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The Bone & Joint Clinic
Spire South Bank Hospital, Worcester

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Golf Injury Prevention: Get fit for Golf

  • With the new golf season upon us, it’s not just the tour players who should be getting their bodies “fit for golf”. Many club players will soon begin the annual “slog” with their play being inhibited either as a result of injury or just lack of physical (not necessarily technical) ability. Of course physical weakness, inflexibility and or injury will all result in technical deviation from the “perfect swing”.

    Many golf professionals and golfers are recognising the importance of getting fit for golf. In more recent times many players are looking at ways of enhancing their ability by using a golf specific physiotherapist.

    Exercise prescription to improve the body biomechanics of the golf swing in all ages can improve consistency over 18 holes and any work done now will almost certainly prolong your playing career. Many golfers will often at some point in their playing careers complain of either mid or lower back pain, neck and shoulder pain, problems at the elbow, wrist and hand. We need look no further than the mighty Tiger Woods and his problematic knee to highlight injury is not exclusive to the trunk and upper limbs.

    In this article I will highlight some of the common ailments many golfers complain of when they see a specialist and some useful tips on injury prevention. We will also look at individual profiling/ screening in golf and its in-creasing role in ensuring the golfer has the mobility, control and strength to move into the postures required by the player and his/her coach. Finally we will look at general considerations for all of us to remember the next time we head of to the first tee.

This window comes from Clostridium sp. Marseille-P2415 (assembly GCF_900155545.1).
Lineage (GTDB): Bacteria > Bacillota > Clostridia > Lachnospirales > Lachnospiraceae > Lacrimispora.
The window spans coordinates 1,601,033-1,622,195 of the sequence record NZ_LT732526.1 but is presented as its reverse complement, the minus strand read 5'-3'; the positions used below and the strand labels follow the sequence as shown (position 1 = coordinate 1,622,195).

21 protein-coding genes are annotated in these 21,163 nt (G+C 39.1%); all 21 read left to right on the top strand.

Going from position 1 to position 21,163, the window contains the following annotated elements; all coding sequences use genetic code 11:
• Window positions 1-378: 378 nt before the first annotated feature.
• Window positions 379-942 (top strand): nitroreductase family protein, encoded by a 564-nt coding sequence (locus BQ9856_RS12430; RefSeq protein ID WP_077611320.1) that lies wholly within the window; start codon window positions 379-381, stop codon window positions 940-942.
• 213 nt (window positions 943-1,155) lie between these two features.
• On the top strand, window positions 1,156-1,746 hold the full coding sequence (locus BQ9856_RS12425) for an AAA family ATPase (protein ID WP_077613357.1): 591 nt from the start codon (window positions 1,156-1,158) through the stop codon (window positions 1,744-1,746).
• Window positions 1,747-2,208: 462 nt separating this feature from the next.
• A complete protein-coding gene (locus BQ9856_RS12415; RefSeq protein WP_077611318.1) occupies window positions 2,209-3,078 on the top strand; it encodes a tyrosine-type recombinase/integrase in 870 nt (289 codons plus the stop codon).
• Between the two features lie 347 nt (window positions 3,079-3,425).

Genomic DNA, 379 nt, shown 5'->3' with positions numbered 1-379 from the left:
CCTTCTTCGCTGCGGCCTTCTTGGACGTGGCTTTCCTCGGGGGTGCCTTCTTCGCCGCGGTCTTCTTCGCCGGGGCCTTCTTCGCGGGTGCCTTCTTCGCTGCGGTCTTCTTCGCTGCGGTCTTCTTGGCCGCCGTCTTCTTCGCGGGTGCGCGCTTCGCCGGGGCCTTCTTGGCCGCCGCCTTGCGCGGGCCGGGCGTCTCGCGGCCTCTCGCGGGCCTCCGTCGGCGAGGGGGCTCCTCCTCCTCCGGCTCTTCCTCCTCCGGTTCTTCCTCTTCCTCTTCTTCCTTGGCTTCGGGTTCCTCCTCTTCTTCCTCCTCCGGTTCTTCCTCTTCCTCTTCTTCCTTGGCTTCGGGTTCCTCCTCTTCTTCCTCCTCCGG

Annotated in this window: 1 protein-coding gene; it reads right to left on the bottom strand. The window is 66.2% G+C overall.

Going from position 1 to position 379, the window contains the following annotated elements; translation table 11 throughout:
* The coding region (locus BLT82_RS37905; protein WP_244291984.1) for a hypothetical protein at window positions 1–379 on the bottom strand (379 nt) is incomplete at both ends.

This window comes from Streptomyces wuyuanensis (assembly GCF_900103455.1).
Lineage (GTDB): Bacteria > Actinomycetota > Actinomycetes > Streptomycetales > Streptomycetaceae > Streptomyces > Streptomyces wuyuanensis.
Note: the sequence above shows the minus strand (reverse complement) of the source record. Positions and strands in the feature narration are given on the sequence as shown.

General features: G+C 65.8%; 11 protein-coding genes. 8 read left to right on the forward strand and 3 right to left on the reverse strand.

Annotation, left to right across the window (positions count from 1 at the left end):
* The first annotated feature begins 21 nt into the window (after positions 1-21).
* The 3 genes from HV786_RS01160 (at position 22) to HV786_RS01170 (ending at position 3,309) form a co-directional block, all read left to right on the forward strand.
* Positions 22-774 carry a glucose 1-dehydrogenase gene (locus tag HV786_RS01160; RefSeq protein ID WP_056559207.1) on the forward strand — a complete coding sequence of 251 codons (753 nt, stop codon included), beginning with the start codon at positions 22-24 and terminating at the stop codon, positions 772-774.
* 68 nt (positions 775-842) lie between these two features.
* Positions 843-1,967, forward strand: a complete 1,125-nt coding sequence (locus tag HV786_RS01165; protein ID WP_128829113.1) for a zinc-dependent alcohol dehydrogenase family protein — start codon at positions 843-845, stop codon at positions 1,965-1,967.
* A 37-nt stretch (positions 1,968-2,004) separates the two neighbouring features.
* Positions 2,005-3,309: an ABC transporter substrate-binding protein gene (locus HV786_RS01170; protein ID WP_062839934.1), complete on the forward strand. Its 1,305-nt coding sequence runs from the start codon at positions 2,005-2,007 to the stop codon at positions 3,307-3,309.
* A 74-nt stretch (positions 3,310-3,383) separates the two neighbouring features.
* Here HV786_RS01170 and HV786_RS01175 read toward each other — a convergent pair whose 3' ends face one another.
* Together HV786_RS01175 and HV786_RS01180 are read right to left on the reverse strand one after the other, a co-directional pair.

• Common sites of injury

    Epidemiological studies document that back and elbow injuries respectively are the most common complaint in the male amateur golfer. In female amateur golfers, however, the elbow followed by the lower back is reportedly the most likely area of involvement.

    In the male golf professional, lower back and wrist injuries respectively are more frequently seen, whilst wrist injuries, followed by low back injuries are the most common presentation in the female professional golfer. Injuries often relate to overuse, poor conditioning and inflexibility resulting in improper swing mechanics most of which can be prevented by proper training and advice.

    Read more information about common sites of injury

    Injury prevention and management 

    The mnemonic PRICE (Prevention, Rest, Ice, Compression, Elevation) is a useful word to remember in the management of soft tissue injury.

    The best management of all injuries is to prevent them! Prevention has become a major factor in modern day sport especially at elite and professional level. Injury prevention strategies involve good warm-up, effective stretching, correct injury treatment and maintenance of good symmetrical strength and range of movement.

    All golfers whether young, old, high handicap or low, should undergo a preventative screening to establish their specific areas of inflexibility, strength and subsequent control of movement. Problems in these areas will lead to poor consistency in the golf swing.

    Good Flexibility